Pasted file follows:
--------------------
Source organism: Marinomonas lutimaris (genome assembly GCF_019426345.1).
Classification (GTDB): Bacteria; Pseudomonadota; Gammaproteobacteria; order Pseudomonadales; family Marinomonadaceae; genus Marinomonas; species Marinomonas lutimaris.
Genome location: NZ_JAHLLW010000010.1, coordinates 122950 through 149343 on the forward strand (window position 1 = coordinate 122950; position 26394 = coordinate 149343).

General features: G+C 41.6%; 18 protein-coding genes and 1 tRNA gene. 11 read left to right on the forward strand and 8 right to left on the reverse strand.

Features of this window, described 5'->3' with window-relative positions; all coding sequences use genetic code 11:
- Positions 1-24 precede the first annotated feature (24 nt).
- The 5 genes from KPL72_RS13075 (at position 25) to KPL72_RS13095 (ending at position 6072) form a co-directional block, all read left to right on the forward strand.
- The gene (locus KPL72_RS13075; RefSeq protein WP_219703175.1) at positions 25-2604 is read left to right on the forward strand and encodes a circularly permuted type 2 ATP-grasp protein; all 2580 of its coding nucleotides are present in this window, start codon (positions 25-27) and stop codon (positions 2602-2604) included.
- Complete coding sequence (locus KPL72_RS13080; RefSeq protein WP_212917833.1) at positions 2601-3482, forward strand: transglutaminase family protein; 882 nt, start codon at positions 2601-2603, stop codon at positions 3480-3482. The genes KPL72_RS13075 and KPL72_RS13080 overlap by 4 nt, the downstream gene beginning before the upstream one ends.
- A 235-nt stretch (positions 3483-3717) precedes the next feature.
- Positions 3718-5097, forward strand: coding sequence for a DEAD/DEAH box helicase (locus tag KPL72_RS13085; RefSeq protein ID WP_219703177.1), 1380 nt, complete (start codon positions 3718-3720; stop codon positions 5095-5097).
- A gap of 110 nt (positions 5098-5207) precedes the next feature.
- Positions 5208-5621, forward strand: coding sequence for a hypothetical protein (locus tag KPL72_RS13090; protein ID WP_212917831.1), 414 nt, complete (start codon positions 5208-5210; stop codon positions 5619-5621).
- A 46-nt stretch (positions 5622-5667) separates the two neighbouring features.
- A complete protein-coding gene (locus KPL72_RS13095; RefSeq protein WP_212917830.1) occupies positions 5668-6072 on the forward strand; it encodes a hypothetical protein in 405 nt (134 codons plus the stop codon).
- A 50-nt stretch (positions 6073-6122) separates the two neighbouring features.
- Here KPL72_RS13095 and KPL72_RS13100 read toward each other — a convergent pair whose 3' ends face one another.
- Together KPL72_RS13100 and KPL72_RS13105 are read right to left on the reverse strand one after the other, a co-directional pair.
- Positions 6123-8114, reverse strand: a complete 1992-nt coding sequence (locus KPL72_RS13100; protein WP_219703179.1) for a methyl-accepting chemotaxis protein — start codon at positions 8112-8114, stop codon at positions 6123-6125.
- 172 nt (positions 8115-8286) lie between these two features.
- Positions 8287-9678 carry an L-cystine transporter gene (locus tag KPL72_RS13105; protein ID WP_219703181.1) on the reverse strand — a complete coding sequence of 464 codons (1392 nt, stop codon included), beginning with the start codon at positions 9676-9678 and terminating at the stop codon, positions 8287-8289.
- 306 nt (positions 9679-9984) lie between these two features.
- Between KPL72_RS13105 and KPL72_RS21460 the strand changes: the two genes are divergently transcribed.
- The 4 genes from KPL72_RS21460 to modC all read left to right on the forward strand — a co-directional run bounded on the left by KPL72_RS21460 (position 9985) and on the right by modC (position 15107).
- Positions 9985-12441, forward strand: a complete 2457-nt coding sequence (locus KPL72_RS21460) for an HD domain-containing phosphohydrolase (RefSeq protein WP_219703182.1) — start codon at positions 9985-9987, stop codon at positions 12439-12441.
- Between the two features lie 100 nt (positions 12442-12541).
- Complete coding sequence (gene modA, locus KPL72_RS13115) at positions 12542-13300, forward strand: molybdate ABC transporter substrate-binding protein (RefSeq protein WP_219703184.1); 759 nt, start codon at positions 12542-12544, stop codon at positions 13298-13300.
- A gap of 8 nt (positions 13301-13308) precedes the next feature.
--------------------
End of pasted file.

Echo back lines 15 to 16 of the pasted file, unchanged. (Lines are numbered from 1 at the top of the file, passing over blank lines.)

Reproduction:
- A complete protein-coding gene (locus KPL72_RS13095; RefSeq protein WP_212917830.1) occupies positions 5668-6072 on the forward strand; it encodes a hypothetical protein in 405 nt (134 codons plus the stop codon).
- A 50-nt stretch (positions 6073-6122) separates the two neighbouring features.